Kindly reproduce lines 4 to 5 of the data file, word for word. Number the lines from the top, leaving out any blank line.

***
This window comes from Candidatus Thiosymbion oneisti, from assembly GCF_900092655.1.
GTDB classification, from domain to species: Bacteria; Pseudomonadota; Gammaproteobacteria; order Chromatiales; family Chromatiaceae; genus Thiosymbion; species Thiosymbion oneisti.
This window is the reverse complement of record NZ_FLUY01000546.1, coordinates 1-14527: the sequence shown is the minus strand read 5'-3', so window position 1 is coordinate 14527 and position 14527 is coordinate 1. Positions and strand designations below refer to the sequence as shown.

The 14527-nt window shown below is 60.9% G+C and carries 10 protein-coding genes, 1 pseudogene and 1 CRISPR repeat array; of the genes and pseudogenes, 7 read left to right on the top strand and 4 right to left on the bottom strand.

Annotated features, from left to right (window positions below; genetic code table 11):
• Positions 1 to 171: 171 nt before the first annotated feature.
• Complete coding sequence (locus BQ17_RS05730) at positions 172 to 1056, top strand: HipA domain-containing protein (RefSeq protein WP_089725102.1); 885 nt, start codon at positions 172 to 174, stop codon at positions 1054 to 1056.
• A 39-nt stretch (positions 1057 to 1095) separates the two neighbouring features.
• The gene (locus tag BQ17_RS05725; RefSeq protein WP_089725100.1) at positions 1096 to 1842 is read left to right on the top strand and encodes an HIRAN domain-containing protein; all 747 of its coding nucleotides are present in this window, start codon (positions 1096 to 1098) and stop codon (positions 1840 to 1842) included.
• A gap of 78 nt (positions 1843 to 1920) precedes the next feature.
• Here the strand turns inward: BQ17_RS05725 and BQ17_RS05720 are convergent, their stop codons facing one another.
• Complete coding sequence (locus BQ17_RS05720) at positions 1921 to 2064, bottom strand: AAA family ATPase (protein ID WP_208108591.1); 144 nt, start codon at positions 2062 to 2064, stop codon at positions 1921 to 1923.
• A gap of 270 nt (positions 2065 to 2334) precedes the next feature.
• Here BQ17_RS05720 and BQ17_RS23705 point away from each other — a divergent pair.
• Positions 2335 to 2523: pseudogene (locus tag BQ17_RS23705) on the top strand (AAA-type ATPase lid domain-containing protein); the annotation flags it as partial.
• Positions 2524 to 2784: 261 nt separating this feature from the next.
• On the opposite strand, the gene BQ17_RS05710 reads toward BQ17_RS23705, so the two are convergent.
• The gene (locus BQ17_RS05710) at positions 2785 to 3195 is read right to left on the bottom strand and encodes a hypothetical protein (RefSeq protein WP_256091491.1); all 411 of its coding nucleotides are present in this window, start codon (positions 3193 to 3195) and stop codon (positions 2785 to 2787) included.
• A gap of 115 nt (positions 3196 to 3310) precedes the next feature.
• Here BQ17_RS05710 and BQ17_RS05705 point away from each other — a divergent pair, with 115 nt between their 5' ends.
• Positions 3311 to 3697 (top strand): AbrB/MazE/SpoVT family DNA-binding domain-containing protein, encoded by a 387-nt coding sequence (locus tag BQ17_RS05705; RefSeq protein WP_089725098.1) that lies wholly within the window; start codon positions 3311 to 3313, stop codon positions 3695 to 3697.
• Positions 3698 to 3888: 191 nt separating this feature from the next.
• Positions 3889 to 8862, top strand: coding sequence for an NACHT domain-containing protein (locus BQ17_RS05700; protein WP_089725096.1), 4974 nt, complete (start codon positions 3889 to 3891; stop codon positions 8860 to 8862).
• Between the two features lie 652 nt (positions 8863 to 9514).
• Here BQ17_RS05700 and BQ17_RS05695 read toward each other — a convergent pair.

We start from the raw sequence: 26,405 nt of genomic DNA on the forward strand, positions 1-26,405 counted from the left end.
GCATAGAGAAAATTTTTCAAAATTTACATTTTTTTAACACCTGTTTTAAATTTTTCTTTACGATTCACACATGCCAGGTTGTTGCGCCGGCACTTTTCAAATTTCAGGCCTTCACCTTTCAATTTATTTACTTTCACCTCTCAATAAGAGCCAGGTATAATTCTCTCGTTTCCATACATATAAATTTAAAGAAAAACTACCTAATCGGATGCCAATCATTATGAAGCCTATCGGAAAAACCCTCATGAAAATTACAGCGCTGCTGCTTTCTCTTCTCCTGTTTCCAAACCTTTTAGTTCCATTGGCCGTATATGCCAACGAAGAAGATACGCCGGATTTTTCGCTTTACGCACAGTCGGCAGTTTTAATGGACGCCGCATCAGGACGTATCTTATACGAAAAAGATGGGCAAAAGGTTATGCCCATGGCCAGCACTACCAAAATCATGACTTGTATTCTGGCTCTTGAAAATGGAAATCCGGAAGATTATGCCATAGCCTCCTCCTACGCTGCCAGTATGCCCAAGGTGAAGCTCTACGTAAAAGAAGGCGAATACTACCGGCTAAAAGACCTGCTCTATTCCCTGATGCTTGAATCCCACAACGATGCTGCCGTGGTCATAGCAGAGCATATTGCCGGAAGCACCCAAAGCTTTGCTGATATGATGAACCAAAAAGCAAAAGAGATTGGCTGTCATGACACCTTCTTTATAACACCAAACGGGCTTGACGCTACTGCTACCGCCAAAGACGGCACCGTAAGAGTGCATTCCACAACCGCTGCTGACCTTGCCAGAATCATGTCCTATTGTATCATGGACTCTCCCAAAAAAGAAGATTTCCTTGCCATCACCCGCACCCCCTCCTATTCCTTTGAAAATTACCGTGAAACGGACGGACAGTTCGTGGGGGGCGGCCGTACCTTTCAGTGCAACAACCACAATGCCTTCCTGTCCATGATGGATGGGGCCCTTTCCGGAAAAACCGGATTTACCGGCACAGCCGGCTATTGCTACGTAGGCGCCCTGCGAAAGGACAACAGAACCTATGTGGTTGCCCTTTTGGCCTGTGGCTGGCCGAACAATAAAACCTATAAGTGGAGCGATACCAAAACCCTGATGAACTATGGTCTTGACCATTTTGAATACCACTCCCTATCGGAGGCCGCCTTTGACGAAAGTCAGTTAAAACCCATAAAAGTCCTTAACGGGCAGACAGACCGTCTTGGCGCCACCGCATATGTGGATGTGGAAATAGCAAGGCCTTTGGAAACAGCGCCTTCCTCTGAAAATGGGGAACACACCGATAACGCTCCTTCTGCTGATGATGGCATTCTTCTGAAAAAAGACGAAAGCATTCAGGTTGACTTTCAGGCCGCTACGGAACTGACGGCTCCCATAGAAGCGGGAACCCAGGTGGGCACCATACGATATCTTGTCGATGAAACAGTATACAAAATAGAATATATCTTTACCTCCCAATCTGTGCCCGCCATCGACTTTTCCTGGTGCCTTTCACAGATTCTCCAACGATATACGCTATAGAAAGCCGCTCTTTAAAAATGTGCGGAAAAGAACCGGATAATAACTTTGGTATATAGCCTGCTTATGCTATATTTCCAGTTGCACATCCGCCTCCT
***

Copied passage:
The 14527-nt window shown below is 60.9% G+C and carries 10 protein-coding genes, 1 pseudogene and 1 CRISPR repeat array; of the genes and pseudogenes, 7 read left to right on the top strand and 4 right to left on the bottom strand.

Annotated features, from left to right (window positions below; genetic code table 11):